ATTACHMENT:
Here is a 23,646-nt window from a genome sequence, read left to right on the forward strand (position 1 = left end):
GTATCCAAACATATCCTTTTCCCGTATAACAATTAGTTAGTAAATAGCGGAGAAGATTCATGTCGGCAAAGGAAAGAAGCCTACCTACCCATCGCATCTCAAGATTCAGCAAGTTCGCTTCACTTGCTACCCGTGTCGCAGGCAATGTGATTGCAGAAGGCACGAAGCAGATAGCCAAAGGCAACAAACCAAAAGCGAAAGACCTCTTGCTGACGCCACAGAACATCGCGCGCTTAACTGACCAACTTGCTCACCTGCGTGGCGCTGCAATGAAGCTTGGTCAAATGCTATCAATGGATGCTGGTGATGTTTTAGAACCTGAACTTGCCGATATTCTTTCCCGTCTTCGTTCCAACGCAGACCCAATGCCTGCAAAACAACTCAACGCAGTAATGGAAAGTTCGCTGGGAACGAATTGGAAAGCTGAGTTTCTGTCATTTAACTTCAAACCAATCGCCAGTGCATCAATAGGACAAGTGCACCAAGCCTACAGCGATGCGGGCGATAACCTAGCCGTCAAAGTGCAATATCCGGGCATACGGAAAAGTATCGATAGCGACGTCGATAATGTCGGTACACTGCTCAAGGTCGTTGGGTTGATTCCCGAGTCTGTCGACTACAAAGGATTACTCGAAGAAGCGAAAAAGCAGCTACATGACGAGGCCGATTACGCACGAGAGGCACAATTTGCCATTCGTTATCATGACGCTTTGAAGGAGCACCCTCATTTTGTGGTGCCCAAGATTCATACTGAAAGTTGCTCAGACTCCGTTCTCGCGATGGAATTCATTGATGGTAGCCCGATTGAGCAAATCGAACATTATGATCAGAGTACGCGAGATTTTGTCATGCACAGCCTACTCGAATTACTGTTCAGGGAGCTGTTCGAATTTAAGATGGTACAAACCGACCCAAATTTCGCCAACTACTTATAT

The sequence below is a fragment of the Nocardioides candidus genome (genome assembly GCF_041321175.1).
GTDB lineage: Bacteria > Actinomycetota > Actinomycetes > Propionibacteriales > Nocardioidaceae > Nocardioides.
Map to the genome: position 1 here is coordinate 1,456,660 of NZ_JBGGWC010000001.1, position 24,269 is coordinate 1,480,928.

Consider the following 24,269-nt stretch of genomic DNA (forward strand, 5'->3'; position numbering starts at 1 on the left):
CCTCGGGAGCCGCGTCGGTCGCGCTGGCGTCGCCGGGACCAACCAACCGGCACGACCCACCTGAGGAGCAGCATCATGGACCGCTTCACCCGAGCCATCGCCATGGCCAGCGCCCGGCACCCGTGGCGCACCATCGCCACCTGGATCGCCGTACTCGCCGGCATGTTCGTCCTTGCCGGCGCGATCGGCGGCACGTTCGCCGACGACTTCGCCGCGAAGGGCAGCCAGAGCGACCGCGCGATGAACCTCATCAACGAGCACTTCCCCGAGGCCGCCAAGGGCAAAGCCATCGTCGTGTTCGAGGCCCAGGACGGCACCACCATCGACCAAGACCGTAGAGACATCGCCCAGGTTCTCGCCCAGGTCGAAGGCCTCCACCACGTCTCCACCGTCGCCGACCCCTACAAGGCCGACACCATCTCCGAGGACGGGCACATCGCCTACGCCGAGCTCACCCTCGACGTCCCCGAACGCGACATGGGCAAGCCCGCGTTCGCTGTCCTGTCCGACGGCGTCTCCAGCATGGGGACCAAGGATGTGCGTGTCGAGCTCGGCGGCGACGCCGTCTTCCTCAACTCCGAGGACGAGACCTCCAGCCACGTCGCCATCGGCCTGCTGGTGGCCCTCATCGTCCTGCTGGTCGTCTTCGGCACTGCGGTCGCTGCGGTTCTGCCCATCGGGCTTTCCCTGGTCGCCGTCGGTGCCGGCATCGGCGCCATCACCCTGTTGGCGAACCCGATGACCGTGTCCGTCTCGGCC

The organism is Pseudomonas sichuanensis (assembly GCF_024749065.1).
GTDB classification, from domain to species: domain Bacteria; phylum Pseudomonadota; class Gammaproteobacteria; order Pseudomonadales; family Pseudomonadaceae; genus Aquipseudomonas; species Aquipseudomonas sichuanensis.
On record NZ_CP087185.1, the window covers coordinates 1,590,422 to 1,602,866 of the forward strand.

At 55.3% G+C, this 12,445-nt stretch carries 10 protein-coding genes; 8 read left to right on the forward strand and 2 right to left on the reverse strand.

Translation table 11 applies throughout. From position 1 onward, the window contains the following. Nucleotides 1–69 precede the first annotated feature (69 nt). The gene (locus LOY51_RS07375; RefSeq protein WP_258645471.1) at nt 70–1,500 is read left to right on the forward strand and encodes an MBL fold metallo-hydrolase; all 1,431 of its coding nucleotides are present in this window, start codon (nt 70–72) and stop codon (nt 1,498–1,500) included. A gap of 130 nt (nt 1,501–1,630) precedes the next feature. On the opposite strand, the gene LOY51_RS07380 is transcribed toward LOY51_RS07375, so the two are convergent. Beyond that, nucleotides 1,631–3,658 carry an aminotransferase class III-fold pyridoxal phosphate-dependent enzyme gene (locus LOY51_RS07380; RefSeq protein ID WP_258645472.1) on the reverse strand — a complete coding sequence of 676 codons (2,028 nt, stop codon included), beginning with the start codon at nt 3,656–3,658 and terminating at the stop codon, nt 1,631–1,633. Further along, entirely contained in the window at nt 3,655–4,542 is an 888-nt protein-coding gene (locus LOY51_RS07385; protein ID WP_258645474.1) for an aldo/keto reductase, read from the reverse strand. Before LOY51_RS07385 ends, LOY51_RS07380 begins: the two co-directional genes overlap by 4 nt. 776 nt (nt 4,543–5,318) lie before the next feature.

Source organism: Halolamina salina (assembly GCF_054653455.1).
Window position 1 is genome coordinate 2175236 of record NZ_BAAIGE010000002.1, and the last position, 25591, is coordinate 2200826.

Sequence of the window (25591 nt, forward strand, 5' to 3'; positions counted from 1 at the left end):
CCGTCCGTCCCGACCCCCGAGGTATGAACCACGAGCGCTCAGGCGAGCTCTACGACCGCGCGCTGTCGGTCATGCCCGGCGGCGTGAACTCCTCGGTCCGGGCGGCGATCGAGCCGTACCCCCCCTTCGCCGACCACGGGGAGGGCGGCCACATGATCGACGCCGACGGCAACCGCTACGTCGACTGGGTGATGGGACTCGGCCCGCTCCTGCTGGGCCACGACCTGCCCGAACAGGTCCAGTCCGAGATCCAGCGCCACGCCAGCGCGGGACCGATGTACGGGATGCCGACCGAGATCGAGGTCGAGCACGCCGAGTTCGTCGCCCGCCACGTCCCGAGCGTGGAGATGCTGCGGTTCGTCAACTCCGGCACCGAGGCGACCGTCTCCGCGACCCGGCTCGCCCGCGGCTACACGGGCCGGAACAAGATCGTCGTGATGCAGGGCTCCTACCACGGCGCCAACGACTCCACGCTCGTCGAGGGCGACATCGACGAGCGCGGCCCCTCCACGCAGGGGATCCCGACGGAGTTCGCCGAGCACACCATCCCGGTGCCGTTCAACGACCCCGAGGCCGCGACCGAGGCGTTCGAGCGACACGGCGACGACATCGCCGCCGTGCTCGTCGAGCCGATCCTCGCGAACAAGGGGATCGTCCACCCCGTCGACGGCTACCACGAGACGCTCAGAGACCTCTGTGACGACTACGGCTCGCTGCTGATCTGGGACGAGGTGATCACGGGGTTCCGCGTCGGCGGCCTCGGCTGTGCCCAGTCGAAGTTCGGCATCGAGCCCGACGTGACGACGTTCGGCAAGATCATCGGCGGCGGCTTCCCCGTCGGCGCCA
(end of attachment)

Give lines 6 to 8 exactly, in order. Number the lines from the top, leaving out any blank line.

Consider the following 24,269-nt stretch of genomic DNA (forward strand, 5'->3'; position numbering starts at 1 on the left):
CCTCGGGAGCCGCGTCGGTCGCGCTGGCGTCGCCGGGACCAACCAACCGGCACGACCCACCTGAGGAGCAGCATCATGGACCGCTTCACCCGAGCCATCGCCATGGCCAGCGCCCGGCACCCGTGGCGCACCATCGCCACCTGGATCGCCGTACTCGCCGGCATGTTCGTCCTTGCCGGCGCGATCGGCGGCACGTTCGCCGACGACTTCGCCGCGAAGGGCAGCCAGAGCGACCGCGCGATGAACCTCATCAACGAGCACTTCCCCGAGGCCGCCAAGGGCAAAGCCATCGTCGTGTTCGAGGCCCAGGACGGCACCACCATCGACCAAGACCGTAGAGACATCGCCCAGGTTCTCGCCCAGGTCGAAGGCCTCCACCACGTCTCCACCGTCGCCGACCCCTACAAGGCCGACACCATCTCCGAGGACGGGCACATCGCCTACGCCGAGCTCACCCTCGACGTCCCCGAACGCGACATGGGCAAGCCCGCGTTCGCTGTCCTGTCCGACGGCGTCTCCAGCATGGGGACCAAGGATGTGCGTGTCGAGCTCGGCGGCGACGCCGTCTTCCTCAACTCCGAGGACGAGACCTCCAGCCACGTCGCCATCGGCCTGCTGGTGGCCCTCATCGTCCTGCTGGTCGTCTTCGGCACTGCGGTCGCTGCGGTTCTGCCCATCGGGCTTTCCCTGGTCGCCGTCGGTGCCGGCATCGGCGCCATCACCCTGTTGGCGAACCCGATGACCGTGTCCGTCTCGGCC

The organism is Pseudomonas sichuanensis (assembly GCF_024749065.1).